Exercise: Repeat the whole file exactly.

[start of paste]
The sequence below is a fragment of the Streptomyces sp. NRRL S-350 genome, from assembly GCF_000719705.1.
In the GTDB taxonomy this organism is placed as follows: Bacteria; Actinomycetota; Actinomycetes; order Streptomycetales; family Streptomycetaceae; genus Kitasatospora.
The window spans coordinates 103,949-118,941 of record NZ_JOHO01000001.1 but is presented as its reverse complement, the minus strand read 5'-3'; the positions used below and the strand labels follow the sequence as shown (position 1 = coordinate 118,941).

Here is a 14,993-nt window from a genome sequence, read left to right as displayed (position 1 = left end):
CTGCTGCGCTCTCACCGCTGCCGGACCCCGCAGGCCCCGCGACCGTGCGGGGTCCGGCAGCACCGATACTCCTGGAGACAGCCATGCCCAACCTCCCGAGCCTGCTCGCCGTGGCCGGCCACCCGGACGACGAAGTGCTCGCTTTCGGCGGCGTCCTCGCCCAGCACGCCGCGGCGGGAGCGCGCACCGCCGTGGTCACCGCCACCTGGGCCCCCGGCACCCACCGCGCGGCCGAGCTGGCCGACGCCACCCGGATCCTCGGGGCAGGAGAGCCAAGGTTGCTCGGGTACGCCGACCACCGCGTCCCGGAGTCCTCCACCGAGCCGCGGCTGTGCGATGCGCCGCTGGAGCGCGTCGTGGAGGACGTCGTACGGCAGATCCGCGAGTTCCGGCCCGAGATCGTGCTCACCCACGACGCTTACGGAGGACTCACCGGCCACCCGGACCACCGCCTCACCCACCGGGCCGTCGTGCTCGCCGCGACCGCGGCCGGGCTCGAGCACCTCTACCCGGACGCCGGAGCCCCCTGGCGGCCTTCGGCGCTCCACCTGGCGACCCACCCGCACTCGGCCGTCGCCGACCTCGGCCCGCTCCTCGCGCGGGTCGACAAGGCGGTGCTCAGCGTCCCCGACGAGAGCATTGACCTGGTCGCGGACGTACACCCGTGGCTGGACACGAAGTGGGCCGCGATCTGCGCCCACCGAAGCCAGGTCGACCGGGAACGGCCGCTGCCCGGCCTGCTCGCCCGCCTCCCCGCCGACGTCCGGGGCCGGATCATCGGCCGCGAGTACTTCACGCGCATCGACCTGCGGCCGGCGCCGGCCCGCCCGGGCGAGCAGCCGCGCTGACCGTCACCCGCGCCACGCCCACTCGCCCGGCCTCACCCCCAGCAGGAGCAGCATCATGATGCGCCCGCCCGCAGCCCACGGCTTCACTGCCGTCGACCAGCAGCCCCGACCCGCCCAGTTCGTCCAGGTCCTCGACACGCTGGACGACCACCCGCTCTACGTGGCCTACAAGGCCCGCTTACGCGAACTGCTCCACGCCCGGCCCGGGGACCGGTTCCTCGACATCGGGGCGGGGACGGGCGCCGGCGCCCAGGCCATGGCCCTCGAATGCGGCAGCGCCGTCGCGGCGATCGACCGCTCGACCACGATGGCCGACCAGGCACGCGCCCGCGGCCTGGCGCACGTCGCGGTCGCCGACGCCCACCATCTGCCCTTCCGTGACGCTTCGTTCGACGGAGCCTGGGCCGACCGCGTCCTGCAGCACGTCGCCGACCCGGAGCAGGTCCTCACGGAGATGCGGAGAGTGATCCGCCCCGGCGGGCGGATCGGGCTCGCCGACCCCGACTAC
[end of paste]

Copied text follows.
The sequence below is a fragment of the Streptomyces sp. NRRL S-350 genome, from assembly GCF_000719705.1.
In the GTDB taxonomy this organism is placed as follows: Bacteria; Actinomycetota; Actinomycetes; order Streptomycetales; family Streptomycetaceae; genus Kitasatospora.
The window spans coordinates 103,949-118,941 of record NZ_JOHO01000001.1 but is presented as its reverse complement, the minus strand read 5'-3'; the positions used below and the strand labels follow the sequence as shown (position 1 = coordinate 118,941).

Here is a 14,993-nt window from a genome sequence, read left to right as displayed (position 1 = left end):
CTGCTGCGCTCTCACCGCTGCCGGACCCCGCAGGCCCCGCGACCGTGCGGGGTCCGGCAGCACCGATACTCCTGGAGACAGCCATGCCCAACCTCCCGAGCCTGCTCGCCGTGGCCGGCCACCCGGACGACGAAGTGCTCGCTTTCGGCGGCGTCCTCGCCCAGCACGCCGCGGCGGGAGCGCGCACCGCCGTGGTCACCGCCACCTGGGCCCCCGGCACCCACCGCGCGGCCGAGCTGGCCGACGCCACCCGGATCCTCGGGGCAGGAGAGCCAAGGTTGCTCGGGTACGCCGACCACCGCGTCCCGGAGTCCTCCACCGAGCCGCGGCTGTGCGATGCGCCGCTGGAGCGCGTCGTGGAGGACGTCGTACGGCAGATCCGCGAGTTCCGGCCCGAGATCGTGCTCACCCACGACGCTTACGGAGGACTCACCGGCCACCCGGACCACCGCCTCACCCACCGGGCCGTCGTGCTCGCCGCGACCGCGGCCGGGCTCGAGCACCTCTACCCGGACGCCGGAGCCCCCTGGCGGCCTTCGGCGCTCCACCTGGCGACCCACCCGCACTCGGCCGTCGCCGACCTCGGCCCGCTCCTCGCGCGGGTCGACAAGGCGGTGCTCAGCGTCCCCGACGAGAGCATTGACCTGGTCGCGGACGTACACCCGTGGCTGGACACGAAGTGGGCCGCGATCTGCGCCCACCGAAGCCAGGTCGACCGGGAACGGCCGCTGCCCGGCCTGCTCGCCCGCCTCCCCGCCGACGTCCGGGGCCGGATCATCGGCCGCGAGTACTTCACGCGCATCGACCTGCGGCCGGCGCCGGCCCGCCCGGGCGAGCAGCCGCGCTGACCGTCACCCGCGCCACGCCCACTCGCCCGGCCTCACCCCCAGCAGGAGCAGCATCATGATGCGCCCGCCCGCAGCCCACGGCTTCACTGCCGTCGACCAGCAGCCCCGACCCGCCCAGTTCGTCCAGGTCCTCGACACGCTGGACGACCACCCGCTCTACGTGGCCTACAAGGCCCGCTTACGCGAACTGCTCCACGCCCGGCCCGGGGACCGGTTCCTCGACATCGGGGCGGGGACGGGCGCCGGCGCCCAGGCCATGGCCCTCGAATGCGGCAGCGCCGTCGCGGCGATCGACCGCTCGACCACGATGGCCGACCAGGCACGCGCCCGCGGCCTGGCGCACGTCGCGGTCGCCGACGCCCACCATCTGCCCTTCCGTGACGCTTCGTTCGACGGAGCCTGGGCCGACCGCGTCCTGCAGCACGTCGCCGACCCGGAGCAGGTCCTCACGGAGATGCGGAGAGTGATCCGCCCCGGCGGGCGGATCGGGCTCGCCGACCCCGACTAC